Room 237: Being an Inquiry into The Shining in 9 Parts

“Never less than hugely entertaining, Ascher’s film is catnip for Kubrickians and critics both professional and otherwise.” — Rob Nelson, Variety

Director: Rodney Ascher
Year: 2012
Country: USA
Running time: 102 mins

Photography/Editor: Rodney Ascher
Producer: Tim Kirk
Animation: Carlos Ramos
Sound: Ian Herzon
Music: Jonathan Snipes, William Hutson, The Caretaker

With: Bill Blakemore, Geoffrey Cocks, Juli Kearns, John Fell Ryan, Jay Weidner

Festivals: Sundance, Cannes (Directors’ Fortnight) 2012

If you’ve ever seen, heard or even thought about The Shining, you need to let Room 237 unlock secret portals in your mind to show you exactly why it is one of the most important films ever made. Painstakingly and artfully constructed with footage from Kubrick’s films and many others, Room 237 uses the narration of obsessive Shining theorists and scholars to create a mesmerising and hypnotic journey through the icy labyrinth of the Overlook Hotel, while giving us third-eye insight into Stephen King’s source material. This ranges from the delusional (the moon landing), to the bizarre (the Holocaust), to the ingenious (breaking down the film’s architecture and finding paradoxes), to the mind-bending (overlapping scenes forward and backward simultaneously). The surgical precision with which the film’s layers are removed, examined and shuffled finally results in a sort of transcendental jaunt for all film lovers. It’s one of the great movies about movies. See it before copyright lawyers bury it in a snowy maze. — AT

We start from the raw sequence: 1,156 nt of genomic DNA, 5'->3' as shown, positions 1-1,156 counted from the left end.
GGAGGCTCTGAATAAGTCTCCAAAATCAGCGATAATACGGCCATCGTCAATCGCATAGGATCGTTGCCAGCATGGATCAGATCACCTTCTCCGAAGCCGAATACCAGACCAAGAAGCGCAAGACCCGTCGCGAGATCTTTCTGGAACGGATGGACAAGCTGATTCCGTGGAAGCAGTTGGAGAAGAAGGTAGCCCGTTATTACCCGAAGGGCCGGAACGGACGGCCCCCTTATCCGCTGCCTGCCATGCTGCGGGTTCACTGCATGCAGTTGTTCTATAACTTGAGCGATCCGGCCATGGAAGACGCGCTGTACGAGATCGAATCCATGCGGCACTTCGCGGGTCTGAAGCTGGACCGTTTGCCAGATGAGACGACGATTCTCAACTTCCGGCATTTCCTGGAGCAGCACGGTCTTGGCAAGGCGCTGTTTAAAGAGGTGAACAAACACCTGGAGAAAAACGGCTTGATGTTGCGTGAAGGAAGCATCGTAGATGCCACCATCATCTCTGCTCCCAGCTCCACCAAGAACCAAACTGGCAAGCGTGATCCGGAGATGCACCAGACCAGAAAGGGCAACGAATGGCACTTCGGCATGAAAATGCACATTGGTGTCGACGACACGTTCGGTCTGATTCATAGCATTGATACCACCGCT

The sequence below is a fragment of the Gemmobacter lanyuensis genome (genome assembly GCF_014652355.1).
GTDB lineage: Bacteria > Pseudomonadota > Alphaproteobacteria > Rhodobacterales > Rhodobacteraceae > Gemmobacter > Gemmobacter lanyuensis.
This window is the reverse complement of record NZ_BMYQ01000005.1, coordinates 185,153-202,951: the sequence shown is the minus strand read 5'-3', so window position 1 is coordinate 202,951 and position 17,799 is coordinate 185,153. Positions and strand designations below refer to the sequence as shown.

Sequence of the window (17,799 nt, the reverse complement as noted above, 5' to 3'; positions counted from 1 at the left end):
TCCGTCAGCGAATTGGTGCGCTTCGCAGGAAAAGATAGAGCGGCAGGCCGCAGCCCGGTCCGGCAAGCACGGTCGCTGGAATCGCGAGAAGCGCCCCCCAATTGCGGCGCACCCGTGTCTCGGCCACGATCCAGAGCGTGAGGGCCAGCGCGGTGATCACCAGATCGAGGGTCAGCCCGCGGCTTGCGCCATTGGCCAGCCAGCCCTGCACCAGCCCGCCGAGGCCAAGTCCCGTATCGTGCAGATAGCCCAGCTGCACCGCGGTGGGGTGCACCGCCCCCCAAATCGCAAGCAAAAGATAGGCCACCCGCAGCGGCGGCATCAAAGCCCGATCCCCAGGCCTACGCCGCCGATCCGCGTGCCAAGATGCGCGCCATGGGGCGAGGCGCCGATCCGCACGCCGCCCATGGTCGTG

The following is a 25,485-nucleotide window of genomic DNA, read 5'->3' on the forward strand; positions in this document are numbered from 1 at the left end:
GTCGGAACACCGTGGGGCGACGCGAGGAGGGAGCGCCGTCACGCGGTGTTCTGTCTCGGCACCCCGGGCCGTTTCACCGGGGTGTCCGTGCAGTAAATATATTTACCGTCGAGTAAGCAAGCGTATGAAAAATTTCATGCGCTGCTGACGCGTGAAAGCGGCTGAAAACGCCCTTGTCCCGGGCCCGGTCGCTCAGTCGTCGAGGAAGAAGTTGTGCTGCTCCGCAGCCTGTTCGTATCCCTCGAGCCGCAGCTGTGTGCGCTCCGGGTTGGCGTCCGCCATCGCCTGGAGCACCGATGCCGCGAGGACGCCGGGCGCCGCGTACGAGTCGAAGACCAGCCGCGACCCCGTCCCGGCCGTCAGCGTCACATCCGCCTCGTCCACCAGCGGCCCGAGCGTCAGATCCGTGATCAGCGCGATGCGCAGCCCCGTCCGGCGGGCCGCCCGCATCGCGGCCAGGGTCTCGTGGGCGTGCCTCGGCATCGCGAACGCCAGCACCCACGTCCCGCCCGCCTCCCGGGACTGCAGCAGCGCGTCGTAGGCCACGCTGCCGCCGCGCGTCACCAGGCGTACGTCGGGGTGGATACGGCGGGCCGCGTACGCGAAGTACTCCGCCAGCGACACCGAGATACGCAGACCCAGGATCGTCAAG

NZIFF STAFF PICK: Michael McDonnell